For the digger unfortunately yes it's that tight. Not even a micro digger unfortunately.
A micro is no good for those depths in any case. We (just) managed a 2.4m dig with a 3 tonner and that was having to perch the machine right on the edge of the trench in order to get max dig.

It would be more cost effective to crane a digger in. How will you expect the piling boys to get their machinery in if you can't even access a micro?
 
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The builder has quoted an additional £7500 for 7 skips, labour etc to give an idea of the costs I am facing.
Is that all? You have got a bargain there mate if we are talking hand dig and barrow. How on earth are they gonna get stuff out of the trench bottom and into the barrows?
 
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The tree causing the most problems is not mature and my neighbour who owns it also wants it chopped down but the surveyor says this will not affect the depth as it takes years to settle.
If you check NHBC 4.2 it does state that if the tree is less than 50% of its mature height when removed then the current height can be taken when determining foundation depths. This is because the roots will not have reached as deep as a more mature tree.

Brilliant. Thanks a million. Checked with the Building control who said he will revise his estimates. If it's more than 20cm saving I owe you a pint..
 
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The builder has quoted an additional £7500 for 7 skips, labour etc to give an idea of the costs I am facing.
Is that all? You have got a bargain there mate if we are talking hand dig and barrow. How on earth are they gonna get stuff out of the trench bottom and into the barrows?

Yes I know it's a bargain but it's painfully slow and definitely painful for the labourers. It's also costing me money so I really need to know how to reduce all these problems bargain or not.
 
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2.3m deep? HAND DIG!

YOU HAVE GOT TO BE KIDDING ME!!!:eek:

For the digger unfortunately yes it's that tight. Not even a micro digger unfortunately.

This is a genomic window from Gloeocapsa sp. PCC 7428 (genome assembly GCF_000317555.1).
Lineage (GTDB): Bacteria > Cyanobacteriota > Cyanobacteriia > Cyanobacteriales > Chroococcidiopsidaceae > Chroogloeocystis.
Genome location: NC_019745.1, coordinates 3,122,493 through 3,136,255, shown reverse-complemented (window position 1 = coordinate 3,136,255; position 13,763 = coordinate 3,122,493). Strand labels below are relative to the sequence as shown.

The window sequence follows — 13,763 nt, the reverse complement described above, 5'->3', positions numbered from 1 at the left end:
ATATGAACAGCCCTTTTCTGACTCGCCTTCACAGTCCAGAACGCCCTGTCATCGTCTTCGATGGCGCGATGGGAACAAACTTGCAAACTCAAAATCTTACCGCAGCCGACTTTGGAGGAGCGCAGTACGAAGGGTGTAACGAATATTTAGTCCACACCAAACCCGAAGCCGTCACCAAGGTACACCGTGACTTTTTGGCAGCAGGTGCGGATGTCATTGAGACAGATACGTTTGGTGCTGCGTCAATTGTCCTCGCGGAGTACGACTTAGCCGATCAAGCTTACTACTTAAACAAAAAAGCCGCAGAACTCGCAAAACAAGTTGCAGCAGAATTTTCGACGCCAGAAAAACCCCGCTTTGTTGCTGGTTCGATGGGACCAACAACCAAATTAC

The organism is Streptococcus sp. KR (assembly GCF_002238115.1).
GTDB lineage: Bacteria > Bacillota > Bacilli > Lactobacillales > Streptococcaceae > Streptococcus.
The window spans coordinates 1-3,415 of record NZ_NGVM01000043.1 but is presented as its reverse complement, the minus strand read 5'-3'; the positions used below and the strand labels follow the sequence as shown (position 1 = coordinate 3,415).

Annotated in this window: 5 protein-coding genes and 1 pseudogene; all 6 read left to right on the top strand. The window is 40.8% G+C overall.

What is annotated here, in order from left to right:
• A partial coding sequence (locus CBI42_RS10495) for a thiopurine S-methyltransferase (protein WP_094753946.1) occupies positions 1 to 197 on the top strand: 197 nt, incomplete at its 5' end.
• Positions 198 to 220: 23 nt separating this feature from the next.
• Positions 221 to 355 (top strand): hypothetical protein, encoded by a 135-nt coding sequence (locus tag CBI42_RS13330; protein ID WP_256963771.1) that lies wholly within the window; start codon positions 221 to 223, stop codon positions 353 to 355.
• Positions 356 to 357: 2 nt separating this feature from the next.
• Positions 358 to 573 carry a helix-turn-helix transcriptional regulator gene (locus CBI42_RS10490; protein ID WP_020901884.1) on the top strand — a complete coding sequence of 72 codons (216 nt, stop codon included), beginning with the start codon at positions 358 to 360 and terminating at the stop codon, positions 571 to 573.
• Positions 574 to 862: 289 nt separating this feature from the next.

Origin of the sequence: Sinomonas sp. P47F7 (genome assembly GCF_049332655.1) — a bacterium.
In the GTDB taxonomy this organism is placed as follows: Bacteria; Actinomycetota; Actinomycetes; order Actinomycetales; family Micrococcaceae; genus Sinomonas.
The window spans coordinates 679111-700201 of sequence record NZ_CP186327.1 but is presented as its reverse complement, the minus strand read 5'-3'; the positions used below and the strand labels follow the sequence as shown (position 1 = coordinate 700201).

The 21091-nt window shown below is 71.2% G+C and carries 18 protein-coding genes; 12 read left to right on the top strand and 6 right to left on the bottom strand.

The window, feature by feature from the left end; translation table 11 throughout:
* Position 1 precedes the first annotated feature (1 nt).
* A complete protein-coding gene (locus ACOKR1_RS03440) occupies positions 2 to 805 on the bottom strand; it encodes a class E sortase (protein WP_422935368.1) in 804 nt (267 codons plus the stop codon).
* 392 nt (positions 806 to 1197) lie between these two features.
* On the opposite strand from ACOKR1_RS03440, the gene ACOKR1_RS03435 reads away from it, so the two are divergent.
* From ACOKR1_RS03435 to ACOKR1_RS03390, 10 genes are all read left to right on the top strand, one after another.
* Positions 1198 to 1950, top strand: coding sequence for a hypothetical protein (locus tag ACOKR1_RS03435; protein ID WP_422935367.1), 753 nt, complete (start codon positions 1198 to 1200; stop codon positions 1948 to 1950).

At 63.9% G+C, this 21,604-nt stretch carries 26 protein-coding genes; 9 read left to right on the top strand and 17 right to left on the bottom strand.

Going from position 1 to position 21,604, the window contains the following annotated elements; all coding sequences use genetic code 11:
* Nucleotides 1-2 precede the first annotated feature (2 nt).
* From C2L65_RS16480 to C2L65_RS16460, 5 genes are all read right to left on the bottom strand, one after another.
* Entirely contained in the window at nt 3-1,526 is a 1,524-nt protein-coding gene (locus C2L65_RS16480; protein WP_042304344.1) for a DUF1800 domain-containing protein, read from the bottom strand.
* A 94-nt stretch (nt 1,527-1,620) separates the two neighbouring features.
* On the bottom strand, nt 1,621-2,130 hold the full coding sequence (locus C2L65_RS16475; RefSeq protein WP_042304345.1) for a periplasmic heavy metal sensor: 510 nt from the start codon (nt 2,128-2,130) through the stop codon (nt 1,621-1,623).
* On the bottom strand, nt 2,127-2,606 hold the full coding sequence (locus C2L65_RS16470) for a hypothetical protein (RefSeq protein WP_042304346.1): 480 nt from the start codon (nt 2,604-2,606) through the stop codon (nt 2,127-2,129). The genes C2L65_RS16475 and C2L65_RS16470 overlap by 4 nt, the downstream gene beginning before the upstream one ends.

A micro is no good for those depths in any case. We (just) managed a 2.4m dig with a 3 tonner and that was having to perch the machine right on the edge of the trench in order to get max dig.

It would be more cost effective to crane a digger in. How will you expect the piling boys to get their machinery in if you can't even access a micro?

Very good point. Having googled images of pilling machines there is no way.
 
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I am a complete novice so how would I get the soil tested?[/QUOTE]
Cost me £40 last time I had it done in Dorchester, but look around on the net. Could save you a fair bit of cash.
 
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I am a complete novice so how would I get the soil tested?
Cost me £40 last time I had it done in Dorchester, but look around on the net. Could save you a fair bit of cash.[/QUOTE]

Certainly better than the quote I got earlier.

Product Qty Unit Price Price
Standard Classification Suite
1 £ 115.00 £ 115.00
Mobilisation 1 £ 300.00 £ 300.00
Total: £ 415.00
 
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Shop around, you don't want to spend a lot to find out it's High anyway. There is a simple test the man in the lab showed me by rolling the clay. Low breaks up easier.
 
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It would be more cost effective to crane a digger in. How will you expect the piling boys to get their machinery in if you can't even access a micro?

Very good point. Having googled images of pilling machines there is no way.
I'm sure there are more cost effective solutions, but look up the Grundomat piling system - you park the rig on the road and just bring a flexible pipe through and vibrate the piles in. Have spec 'd the system once or twice.